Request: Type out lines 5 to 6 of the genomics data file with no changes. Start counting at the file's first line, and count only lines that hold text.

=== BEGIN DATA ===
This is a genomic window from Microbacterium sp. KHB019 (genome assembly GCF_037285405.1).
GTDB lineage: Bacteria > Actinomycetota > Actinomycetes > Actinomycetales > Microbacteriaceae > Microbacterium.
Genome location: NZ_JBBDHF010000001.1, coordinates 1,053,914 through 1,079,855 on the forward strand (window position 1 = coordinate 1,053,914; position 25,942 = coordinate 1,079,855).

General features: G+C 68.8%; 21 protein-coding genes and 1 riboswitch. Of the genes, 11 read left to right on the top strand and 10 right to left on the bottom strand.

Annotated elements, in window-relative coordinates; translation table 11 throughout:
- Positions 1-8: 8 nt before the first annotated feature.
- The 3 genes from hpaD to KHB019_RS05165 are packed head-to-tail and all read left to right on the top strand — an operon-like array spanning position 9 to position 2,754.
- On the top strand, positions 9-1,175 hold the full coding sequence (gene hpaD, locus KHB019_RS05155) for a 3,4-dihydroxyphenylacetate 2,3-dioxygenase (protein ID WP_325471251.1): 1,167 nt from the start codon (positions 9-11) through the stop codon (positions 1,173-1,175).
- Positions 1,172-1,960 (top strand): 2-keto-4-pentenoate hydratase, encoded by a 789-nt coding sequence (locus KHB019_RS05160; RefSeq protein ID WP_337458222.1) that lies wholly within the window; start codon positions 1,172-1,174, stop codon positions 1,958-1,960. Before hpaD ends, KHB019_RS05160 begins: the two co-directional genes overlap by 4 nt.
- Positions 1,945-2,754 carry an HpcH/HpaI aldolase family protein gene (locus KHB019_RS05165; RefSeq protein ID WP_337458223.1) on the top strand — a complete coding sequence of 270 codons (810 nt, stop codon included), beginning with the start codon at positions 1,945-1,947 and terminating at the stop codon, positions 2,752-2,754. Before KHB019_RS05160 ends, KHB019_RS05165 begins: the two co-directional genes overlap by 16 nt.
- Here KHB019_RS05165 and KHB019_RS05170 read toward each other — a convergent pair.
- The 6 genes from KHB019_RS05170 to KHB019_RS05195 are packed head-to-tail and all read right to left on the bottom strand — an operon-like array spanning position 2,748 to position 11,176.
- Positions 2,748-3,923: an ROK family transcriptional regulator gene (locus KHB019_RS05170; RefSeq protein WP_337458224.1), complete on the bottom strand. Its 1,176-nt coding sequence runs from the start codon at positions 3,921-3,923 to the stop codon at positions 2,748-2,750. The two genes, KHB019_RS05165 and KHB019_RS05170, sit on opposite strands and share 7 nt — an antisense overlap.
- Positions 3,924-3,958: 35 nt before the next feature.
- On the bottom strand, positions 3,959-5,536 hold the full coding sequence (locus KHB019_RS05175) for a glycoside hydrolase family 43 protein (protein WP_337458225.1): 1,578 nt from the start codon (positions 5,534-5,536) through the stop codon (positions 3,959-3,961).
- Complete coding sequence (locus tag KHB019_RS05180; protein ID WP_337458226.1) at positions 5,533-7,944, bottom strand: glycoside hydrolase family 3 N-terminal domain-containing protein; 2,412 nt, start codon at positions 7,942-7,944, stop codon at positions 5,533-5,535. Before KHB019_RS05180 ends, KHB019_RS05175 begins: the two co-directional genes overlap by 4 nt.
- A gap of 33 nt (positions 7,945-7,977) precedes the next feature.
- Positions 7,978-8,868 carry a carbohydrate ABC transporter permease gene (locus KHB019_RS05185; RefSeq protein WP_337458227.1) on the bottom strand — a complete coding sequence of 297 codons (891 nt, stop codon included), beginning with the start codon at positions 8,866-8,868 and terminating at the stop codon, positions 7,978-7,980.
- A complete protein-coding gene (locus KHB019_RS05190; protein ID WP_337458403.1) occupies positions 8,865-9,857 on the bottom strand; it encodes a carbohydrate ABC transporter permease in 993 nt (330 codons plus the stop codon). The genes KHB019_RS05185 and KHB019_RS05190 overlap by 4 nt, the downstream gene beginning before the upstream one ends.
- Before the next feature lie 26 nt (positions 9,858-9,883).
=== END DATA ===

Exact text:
Annotated elements, in window-relative coordinates; translation table 11 throughout:
- Positions 1-8: 8 nt before the first annotated feature.